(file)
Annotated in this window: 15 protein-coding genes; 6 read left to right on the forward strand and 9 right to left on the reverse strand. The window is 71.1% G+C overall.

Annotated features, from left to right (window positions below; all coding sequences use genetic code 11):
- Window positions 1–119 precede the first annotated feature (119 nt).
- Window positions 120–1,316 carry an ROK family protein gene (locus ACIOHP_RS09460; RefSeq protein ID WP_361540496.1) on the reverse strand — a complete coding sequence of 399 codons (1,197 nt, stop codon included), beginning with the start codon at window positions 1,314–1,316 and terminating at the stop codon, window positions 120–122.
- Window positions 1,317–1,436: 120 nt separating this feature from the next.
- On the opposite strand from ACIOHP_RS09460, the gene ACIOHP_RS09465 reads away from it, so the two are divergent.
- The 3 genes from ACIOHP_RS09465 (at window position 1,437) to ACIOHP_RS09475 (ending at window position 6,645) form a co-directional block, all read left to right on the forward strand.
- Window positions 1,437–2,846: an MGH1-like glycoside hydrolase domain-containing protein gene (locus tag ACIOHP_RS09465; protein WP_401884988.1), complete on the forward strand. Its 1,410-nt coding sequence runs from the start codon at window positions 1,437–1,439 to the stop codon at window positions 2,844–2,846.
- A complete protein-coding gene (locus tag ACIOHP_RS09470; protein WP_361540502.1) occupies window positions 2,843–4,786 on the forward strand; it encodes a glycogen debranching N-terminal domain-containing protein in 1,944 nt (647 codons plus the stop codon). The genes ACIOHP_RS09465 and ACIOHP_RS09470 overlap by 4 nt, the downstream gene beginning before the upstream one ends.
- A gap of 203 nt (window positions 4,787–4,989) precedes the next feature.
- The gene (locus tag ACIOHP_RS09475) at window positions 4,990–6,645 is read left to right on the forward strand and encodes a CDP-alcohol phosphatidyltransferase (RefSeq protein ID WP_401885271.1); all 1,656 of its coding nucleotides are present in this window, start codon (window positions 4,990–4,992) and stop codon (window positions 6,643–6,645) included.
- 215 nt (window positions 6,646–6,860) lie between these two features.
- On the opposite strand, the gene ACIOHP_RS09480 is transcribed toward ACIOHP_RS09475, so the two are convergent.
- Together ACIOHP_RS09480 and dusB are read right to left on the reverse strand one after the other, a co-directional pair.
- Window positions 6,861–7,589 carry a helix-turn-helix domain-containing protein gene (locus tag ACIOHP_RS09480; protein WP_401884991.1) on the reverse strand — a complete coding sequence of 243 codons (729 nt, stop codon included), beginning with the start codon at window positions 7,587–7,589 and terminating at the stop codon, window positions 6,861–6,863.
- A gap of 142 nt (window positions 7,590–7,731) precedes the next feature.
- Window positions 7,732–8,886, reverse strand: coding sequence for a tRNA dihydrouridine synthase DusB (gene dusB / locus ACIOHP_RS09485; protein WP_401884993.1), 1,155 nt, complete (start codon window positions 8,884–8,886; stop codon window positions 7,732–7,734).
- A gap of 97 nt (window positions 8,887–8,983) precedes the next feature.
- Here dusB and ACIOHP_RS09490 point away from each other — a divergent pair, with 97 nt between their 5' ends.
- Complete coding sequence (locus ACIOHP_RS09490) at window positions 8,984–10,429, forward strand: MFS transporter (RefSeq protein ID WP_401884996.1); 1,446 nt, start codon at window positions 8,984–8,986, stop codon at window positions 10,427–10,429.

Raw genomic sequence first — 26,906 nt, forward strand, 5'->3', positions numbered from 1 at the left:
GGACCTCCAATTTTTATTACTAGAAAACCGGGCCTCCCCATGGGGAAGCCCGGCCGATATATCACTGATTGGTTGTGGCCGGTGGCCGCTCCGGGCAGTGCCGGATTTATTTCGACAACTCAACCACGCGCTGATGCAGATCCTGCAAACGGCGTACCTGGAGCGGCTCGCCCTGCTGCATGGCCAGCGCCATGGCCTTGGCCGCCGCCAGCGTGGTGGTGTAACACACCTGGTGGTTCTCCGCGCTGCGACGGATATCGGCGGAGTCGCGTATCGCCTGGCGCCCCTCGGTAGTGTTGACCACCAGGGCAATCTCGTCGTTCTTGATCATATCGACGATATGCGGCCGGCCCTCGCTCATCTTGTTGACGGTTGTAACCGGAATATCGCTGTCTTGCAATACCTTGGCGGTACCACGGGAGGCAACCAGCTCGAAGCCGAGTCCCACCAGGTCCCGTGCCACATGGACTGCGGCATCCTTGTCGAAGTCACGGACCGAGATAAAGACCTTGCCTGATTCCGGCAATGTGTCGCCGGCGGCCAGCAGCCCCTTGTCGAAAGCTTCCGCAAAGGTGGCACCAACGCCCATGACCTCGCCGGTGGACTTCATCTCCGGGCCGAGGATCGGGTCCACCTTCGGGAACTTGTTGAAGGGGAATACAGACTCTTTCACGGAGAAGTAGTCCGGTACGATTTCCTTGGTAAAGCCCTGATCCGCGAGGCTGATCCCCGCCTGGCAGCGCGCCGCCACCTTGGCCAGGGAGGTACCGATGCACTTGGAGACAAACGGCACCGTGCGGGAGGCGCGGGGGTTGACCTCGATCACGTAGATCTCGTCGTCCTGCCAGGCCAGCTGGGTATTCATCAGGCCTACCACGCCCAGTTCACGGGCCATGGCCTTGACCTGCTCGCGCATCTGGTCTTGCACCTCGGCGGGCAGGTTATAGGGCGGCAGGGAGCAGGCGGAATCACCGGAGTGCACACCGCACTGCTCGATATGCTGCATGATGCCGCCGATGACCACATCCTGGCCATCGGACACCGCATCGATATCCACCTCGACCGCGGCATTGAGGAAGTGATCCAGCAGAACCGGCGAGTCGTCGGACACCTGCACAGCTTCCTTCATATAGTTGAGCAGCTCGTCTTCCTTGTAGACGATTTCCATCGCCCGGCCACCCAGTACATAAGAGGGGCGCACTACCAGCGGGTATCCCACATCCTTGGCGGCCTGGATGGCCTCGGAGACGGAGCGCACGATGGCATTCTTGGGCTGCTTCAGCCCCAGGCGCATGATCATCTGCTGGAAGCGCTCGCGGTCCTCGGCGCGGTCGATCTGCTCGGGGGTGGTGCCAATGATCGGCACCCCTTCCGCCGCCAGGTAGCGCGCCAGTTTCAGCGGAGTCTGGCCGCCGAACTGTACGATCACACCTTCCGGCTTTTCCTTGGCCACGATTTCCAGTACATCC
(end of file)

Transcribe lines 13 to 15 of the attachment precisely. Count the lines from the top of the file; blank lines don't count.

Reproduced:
- On the opposite strand, the gene ACIOHP_RS09480 is transcribed toward ACIOHP_RS09475, so the two are convergent.
- Together ACIOHP_RS09480 and dusB are read right to left on the reverse strand one after the other, a co-directional pair.
- Window positions 6,861–7,589 carry a helix-turn-helix domain-containing protein gene (locus tag ACIOHP_RS09480; protein WP_401884991.1) on the reverse strand — a complete coding sequence of 243 codons (729 nt, stop codon included), beginning with the start codon at window positions 7,587–7,589 and terminating at the stop codon, window positions 6,861–6,863.